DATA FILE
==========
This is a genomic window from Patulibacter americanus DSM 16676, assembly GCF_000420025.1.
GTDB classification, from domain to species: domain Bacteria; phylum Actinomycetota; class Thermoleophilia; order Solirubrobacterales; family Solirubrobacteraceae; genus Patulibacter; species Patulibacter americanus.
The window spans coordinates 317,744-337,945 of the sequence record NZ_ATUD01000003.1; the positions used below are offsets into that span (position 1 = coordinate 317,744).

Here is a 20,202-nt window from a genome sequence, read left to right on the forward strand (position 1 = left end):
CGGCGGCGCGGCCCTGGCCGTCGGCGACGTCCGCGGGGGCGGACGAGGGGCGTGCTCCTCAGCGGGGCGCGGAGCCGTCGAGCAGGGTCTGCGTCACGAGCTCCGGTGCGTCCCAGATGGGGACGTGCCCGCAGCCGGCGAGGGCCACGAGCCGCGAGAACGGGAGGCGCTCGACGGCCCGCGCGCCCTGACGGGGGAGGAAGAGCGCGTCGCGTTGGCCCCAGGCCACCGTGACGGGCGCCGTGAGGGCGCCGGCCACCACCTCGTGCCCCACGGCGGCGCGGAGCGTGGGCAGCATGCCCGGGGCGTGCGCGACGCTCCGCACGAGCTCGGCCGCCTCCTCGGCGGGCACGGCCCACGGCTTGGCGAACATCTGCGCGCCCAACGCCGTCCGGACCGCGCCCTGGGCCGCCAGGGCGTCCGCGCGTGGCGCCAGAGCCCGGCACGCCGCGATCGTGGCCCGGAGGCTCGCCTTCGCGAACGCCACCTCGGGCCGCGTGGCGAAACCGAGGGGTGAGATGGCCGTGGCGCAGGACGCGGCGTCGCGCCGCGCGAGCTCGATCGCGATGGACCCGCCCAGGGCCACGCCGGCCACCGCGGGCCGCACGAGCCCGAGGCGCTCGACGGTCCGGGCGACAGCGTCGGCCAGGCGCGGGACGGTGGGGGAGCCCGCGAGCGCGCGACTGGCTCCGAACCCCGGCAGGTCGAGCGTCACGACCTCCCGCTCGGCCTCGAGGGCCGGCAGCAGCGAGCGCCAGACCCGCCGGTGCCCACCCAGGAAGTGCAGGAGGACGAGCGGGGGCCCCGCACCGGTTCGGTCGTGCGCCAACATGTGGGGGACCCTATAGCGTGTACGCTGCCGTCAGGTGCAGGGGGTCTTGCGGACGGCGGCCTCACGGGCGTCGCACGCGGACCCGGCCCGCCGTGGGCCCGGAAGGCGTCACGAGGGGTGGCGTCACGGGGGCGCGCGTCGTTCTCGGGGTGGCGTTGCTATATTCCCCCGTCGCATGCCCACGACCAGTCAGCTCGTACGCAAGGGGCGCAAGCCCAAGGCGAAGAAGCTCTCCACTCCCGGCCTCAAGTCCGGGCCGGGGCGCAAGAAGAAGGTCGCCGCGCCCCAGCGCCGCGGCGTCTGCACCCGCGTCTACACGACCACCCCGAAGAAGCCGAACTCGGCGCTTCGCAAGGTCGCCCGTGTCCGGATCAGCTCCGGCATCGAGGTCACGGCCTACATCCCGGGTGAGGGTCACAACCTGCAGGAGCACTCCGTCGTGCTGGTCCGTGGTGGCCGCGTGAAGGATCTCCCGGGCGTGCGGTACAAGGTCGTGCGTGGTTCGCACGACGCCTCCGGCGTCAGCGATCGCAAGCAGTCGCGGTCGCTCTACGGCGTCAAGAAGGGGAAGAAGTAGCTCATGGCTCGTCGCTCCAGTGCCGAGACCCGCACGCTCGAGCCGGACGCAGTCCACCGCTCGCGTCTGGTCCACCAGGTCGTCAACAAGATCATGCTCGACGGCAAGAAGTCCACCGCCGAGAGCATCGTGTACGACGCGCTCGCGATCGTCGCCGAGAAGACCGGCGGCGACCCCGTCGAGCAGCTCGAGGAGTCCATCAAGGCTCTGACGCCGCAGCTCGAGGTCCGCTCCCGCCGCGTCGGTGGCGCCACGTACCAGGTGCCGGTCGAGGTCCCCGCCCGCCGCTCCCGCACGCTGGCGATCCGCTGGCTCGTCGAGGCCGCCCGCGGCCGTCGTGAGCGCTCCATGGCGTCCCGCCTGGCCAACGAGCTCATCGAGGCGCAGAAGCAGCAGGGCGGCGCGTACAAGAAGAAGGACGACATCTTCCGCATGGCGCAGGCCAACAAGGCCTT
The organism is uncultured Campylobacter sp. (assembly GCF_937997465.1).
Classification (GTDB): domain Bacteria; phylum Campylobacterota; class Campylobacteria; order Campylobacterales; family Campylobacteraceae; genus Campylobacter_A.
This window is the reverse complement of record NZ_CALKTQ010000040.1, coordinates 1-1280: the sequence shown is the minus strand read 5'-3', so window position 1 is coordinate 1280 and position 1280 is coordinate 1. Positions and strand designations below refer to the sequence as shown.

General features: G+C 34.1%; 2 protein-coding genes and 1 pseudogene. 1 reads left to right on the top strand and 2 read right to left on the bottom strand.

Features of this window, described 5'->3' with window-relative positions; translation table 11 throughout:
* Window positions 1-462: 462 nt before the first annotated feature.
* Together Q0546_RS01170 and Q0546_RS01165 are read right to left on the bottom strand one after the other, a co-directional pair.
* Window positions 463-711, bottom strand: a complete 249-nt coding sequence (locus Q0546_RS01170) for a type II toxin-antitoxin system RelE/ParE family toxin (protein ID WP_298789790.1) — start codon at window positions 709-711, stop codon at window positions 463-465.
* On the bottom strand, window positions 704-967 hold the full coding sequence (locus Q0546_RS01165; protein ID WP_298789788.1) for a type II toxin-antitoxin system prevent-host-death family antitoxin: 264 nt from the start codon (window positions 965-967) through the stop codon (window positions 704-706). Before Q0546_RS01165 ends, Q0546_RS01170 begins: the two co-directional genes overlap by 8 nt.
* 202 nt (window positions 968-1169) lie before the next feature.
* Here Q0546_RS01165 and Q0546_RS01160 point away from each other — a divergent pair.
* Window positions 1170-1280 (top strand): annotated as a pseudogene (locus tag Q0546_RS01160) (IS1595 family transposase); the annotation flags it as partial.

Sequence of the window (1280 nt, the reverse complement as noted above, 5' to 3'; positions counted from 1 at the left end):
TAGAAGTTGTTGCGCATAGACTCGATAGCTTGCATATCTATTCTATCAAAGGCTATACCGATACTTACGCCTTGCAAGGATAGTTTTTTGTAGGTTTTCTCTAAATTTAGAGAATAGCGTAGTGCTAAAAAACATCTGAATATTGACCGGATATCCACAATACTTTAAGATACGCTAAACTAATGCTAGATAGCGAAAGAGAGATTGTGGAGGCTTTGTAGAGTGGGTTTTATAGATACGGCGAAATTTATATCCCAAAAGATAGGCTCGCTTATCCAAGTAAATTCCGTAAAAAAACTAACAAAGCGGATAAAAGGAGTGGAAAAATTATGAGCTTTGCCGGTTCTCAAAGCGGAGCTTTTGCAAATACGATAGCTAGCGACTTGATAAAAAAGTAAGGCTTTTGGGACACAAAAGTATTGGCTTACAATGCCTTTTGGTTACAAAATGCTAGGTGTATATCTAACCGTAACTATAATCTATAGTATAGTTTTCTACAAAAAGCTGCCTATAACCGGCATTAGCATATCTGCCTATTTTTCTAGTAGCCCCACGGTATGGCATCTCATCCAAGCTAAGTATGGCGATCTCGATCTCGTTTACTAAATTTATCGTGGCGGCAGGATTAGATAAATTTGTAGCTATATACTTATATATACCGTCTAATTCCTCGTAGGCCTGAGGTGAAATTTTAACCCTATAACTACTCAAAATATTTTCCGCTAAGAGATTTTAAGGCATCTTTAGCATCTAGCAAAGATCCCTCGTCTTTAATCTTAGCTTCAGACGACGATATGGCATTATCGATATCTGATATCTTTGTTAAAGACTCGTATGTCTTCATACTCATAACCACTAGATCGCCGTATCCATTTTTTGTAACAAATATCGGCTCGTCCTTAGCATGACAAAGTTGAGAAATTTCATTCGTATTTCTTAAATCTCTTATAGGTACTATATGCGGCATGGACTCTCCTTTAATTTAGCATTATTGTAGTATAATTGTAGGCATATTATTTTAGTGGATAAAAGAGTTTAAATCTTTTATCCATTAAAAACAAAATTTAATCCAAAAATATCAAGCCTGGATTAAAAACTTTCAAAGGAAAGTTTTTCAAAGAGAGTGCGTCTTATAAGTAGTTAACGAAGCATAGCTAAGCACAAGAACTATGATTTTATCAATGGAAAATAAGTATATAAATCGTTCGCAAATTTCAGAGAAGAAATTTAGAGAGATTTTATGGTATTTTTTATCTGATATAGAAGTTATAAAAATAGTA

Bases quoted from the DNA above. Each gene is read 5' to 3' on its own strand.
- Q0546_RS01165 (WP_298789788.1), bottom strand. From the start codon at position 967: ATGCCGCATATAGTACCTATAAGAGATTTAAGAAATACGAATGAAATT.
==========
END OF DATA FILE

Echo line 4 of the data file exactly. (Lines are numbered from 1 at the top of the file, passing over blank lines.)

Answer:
Here is a 20,202-nt window from a genome sequence, read left to right on the forward strand (position 1 = left end):